College Countdown

Our oldest is off to college in a few days, and I thought I’d share this handy timeline on how to prepare for this upcoming event.

3 months out: Rent a storage unit to house and hoard your billboard-sized Bed, Bath and Beyond coupons for dorm shopping later.

Actual size is California King.
Actual size is California King.

2 months out: Get a tattoo with the words, “I know we didn’t do it like this when I went to college.” Sure, sounds painful but repeating that phrase a bajillion times is far more so.

6 weeks: Begin your To-Go pile. This is a pile of all of the stuff that’s going to be packed up for college. Mostly this heap will consist of Command Strips, phone chargers, and gift cards.

1 month: Start dorm shopping. If you have a girl, this will entail thousands of dollars, hundreds of stores and dozens of Pinterest boards. If you have a boy, just stop by a military surplus store for standard issue barracks bedding, and you’re all set.

3 weeks out: Explain what shower shoes and a caddy is and why it’s needed. Related: consider iodine soap.

2 weeks: Have a cooking lesson. And a laundry lesson. And cleaning.

1 week, 6 days: Up the meal plan, buy disposable underwear and get immunizations up to date.

1 week out: Buy stamps. Then realize it’s 2014 and your child probably has no concept of the U.S. Postal Service and considers that black box on the front curb as the pole where we tie balloons when there’s a party.

The night before: Try to compose a letter to your child for him to open after you leave. It should of course convey how much you love him and how much you’ll miss him, but if possible try to describe the impossible thoughts that don’t fit into standard word form. The complete and utter awe of who they have become, and who they are still yet to be, and somehow you were lucky enough to be a participating witness to that miracle. Explain that there were moments when they were younger your mind would look to this day, but never did you think the thing you wanted for them most could hurt quite this much. That while your head is swelling with the pride you feel from achieving this milestone, your heart is breaking at the same rate. Not out of sadness, but from the wisdom and life experience to know it’s always harder for the one left on the pier waving goodbye as the other departs for the journey of a lifetime.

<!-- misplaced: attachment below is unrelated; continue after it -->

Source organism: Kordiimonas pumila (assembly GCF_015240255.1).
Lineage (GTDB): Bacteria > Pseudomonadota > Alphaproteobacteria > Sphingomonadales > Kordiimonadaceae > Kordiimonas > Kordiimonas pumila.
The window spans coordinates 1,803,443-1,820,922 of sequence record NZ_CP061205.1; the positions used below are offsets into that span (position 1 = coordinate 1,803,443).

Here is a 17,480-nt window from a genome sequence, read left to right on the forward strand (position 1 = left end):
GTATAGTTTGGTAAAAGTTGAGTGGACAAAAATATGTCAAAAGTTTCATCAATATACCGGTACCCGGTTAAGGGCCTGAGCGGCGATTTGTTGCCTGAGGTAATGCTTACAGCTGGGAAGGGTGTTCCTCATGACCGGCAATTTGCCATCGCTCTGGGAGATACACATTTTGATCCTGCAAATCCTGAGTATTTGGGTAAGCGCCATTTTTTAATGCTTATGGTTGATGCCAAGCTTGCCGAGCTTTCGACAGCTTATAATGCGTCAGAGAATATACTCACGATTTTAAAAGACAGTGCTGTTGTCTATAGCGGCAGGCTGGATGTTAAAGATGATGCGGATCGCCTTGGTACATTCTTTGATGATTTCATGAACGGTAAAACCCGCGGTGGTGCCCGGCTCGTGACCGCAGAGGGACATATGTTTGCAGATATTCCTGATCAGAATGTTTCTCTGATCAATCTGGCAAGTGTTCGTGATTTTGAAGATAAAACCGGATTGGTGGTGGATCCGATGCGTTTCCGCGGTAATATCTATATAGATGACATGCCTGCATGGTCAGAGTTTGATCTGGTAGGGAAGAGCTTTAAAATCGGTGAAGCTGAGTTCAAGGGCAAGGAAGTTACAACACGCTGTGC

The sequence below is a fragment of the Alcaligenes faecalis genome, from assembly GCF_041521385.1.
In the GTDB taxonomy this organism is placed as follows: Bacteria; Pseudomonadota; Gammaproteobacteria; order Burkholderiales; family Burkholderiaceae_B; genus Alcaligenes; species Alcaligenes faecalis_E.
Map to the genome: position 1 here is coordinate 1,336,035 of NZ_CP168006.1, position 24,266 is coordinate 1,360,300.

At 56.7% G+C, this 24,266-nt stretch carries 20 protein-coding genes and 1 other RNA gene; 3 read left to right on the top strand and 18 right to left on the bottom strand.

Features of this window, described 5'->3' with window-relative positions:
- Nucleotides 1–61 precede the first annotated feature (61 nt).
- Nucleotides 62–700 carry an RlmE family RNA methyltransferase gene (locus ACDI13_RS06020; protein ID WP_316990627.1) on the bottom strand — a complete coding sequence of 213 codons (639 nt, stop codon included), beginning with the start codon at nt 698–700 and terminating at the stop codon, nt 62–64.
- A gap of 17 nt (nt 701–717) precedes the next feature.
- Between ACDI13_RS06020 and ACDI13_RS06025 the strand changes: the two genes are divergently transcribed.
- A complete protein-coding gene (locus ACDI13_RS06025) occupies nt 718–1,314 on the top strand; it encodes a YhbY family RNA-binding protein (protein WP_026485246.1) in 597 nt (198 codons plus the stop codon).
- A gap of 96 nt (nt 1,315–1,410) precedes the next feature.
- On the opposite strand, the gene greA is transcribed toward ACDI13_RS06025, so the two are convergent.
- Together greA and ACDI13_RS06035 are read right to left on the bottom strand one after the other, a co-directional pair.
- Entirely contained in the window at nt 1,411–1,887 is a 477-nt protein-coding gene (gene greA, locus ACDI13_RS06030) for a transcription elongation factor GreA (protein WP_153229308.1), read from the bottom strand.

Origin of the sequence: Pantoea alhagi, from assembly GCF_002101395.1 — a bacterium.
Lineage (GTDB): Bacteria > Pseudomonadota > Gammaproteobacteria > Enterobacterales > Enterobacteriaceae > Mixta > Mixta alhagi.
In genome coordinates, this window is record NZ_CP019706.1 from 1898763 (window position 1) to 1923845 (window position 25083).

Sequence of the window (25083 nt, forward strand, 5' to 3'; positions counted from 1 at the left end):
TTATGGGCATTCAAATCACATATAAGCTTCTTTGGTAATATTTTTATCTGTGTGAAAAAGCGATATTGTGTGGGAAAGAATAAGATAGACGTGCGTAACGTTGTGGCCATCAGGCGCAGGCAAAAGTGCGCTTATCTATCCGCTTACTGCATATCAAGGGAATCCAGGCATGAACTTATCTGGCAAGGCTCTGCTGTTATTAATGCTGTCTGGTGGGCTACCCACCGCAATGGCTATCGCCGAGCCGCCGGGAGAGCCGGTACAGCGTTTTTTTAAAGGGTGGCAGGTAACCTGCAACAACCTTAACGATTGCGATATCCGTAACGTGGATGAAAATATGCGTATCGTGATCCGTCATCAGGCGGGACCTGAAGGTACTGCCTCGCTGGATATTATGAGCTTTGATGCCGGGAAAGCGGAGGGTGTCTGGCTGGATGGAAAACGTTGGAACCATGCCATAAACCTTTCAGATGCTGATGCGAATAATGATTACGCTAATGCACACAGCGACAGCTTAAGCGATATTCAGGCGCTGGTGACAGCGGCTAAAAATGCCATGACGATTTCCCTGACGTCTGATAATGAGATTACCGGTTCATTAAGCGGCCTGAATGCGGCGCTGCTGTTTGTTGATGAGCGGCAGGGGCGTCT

The day of: Unpack, set up—take a picture of the decorated, organized room because it will never look like that again.

Paste on the biggest smile, swallow the lump, blink back the tears and try not to break his ribs when hugging him.

Fall apart when safely away from the pier.

©2014 Tracey Henry


  1. I’m reading this at my work desk this morning, and choking back the tears.
    So much love to our SubD family, and much luck to that boy who can’t possibly be going to college already. Where have all the years gone??

  2. The hardest thing I ever had to do was to kiss Mikey goodbye and away drive away from Gettysburg College. It was also a moment of realization that this is the source of one of the greatest joys in life, to see my son becoming who he was created to be and to have been graced to have witnessed every minute.

    Congratulations and good luck Stevie.

    I love you,
    You favorite aunt

  3. So sad, so much left unsaid, so much left undone, my beautiful child, so much love, so much pride, so much happiness, it’s just too much to contain. Cry, laugh, hug, pray, hug again and thank the Lord for this child! Take care of yourself and enjoy everything, Stevie, we love you.

  4. At the one month mark, you were on the money, literally, for girls! We leave in four days and there is still shopping to be done! I was good until I go to the part about the night before….still crying!

  5. The wonder and awe of your child’s birth, returns in a flurry; a swelling tickle in your throat, a welling dam behind your eyes, the prickling of your limbs and lastly, the swell and drop of your heart. If you’re lucky, you get to feel that a couple times. It’s overwhelming, thrilling and heartbreaking all at once. Watching a child arrive and letting him go to become the man he was meant to be is painful. But in the best way.

    Hugs and kisses to the lucky ones. PI can see you from my pier, over here, by the way.

    Rumplestiltskin, are you wearing black socks to mow the lawn again?

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